The Al-tidote: Why Pujols Symbolizes Baseballs Healing Process from Steroids. – Romantic About Baseball
A Blog for The Thinking Fan
The Al-tidote: Why Pujols Symbolizes Baseballs Healing Process from Steroids.
June 7, 2017 category No Comments;

“The First one through the wall always gets their nose bloody” – Moneyball

Of course I had to pull a quote from the movie of which this blog is named, but it is appropriate, I think, in this case.  It was June 3rd, 2017, on a clear night in Anaheim, California, when the first step in the healing process of modern baseball began, and no one noticed.

[mlbvideo id=”1462152183″ width=”400″ height=”224″ /]

“No one” might have been a bit hyperbolic, but for those who remember, compare this to the coverage that Mark McGwire and Sammy Sosa got as they chased down just a single season record.  The chase for Roger Maris’s single season home run record captivated a nation, and united everyone behind the past time we created over 120 years ago, only to buckle under the scrutiny of hindsight, and almost make us feel foolish for creating such hysteria over two men that seemed to have sold their souls for a piece of immortality, only to be wiped away in just a few years by a man who seemed ready to sink even lower to distort the record books we hold so dear.  We, as a country, felt betrayed.  Then came another man, almost as arrogant and defiant as the last, who decided he too, would sell his integrity for a slice of history.  Baseball had watched as the “steroid era” allowed villains to enter the halls of our heroes, and leave impacts that even those who put their heads in the sand, could not deny their legacies.  The game was torn, presented with an impossible situation.  Accept the flaws of a few, and give the game of our nation the context it needed, or invalidate the accomplishments of those who were truly great, without the advances of the science we came to embrace.

The nation needed a hero, but not the kind we would think.  There is no shining stallion, there is no triumphant music playing as they save the game from almost certain peril.  There is just a man who put his head down, and went to work.  Someone who wanted nothing more than the best for his team and his game, and to be the very best player he could.  If one needs a reference to this, one could look to the summer of 1995, when a small framed, but tough minded short stop in Baltimore seemed to stage a one man crusade to renew the fans love of the game after the infamous strike of 1994.  The fans of America’s game needed healing, after listening to the players and owners argue incessantly over obscene amounts of money, their money.  The thing that’s easy to forget though, is that his work started well before those arguments began.  One could say that Ripken’s work began years before (the strike), and just so happen to cultivate just at the time when the nation needed it most.  Years of unyielding groundwork, laid for a moment that he never knew was coming, for a game that didn’t yet know it would need it so desperately.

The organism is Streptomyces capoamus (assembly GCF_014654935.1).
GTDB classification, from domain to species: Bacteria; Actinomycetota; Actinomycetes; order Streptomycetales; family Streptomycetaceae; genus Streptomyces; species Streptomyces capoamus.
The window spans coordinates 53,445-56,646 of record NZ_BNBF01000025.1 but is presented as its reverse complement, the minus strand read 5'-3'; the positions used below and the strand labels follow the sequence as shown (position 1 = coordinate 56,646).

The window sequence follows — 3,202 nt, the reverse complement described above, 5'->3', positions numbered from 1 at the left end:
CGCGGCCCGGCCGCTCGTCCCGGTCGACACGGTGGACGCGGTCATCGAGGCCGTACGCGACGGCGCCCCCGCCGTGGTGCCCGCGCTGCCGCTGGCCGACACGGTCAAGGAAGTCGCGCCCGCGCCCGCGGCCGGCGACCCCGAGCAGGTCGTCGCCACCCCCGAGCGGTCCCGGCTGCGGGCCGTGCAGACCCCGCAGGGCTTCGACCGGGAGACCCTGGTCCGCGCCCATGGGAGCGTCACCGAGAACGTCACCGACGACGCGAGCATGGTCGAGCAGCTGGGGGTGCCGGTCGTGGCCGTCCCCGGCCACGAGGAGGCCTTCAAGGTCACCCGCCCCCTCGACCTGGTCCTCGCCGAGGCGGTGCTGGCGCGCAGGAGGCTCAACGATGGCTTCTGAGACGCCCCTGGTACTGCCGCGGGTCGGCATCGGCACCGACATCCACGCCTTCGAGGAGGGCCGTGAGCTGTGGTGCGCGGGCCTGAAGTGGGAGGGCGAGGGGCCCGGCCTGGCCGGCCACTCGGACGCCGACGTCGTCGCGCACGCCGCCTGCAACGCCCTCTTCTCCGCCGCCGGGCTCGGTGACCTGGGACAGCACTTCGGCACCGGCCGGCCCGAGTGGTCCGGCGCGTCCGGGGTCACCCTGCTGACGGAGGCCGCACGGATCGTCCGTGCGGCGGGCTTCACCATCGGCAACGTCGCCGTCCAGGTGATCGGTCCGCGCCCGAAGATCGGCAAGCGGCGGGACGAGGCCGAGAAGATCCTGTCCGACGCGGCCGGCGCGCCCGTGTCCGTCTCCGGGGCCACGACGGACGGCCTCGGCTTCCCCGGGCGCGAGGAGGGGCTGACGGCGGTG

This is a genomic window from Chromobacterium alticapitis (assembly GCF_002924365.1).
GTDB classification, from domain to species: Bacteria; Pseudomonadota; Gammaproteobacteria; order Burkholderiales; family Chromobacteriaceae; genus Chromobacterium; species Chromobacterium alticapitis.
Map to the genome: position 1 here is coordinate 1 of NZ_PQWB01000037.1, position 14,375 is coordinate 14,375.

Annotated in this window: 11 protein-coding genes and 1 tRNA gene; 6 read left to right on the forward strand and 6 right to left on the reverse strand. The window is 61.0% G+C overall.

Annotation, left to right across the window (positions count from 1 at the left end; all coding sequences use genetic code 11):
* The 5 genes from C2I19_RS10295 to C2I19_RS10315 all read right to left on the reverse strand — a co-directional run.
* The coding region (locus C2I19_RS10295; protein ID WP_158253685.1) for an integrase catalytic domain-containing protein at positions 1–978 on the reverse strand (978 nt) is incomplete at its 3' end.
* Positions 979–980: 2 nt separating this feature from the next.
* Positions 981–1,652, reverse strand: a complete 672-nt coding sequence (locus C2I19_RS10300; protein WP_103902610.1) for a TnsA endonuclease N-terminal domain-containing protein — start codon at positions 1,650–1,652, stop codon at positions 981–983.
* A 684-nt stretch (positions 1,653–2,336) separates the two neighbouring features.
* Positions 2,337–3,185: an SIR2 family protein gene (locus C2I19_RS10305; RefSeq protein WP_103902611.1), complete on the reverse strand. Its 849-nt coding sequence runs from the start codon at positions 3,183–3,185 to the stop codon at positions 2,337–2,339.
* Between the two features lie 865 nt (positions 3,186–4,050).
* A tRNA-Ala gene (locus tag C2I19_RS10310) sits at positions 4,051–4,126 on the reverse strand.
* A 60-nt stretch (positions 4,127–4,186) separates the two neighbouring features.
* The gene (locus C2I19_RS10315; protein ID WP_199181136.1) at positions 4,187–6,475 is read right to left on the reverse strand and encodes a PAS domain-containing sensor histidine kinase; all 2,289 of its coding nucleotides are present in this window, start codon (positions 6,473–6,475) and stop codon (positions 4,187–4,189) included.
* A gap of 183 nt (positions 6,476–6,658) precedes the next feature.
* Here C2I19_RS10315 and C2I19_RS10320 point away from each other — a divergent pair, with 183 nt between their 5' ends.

This should sound familiar in a way, as a game attempts to move on from an era so tarred by scandal, yearning for someone to show themselves as a true standout without the baggage that has accompanied so many over the past generation.  Here comes Albert.  Three MVP awards, two World Series rings, 600 home runs, and a parade of milestones ahead.  Until 2002, there were only three members of this elite club, now there are 9 (with the addition of Albert Pujols).  The Angels are a second division team, and have been for some time now.  The nation has moved on to stars like Bryce Harper, Clayton Kershaw, and his own team mate Mike Trout.  It seems we are ready to move on from anyone we deemed to be associated with the era that saw players break down walls that seemed steadfast, thanks to drugs that allowed them to run faster, and hit harder.

With caution though, we observe the first validation of Albert Pujols.  Years of laying the foundation for not just a hall-of-fame career, but one of the greatest of all time begins to take shape.  3,000 hits looms just ahead.  Then 2,000 RBI.  Soon after that, maybe 700 home runs, and we truly give the man who will be our first true “post-steroid era” superhero his due.

While the fanfare around this milestone may seem muted, it is just the tempered reaction of a nation hesitant to embrace what seems too good to be true.  A superstar that will bring new life to a game that seems a bit lost.  A player that will rise above the chatter, and transcend the game in a way that ushers in a new era, and reminds a nation of fans, that sometimes, if it’s too good to be true….

it’s historic.



Leave a Comment

Leave a Reply

Podcast Feed
%d bloggers like this: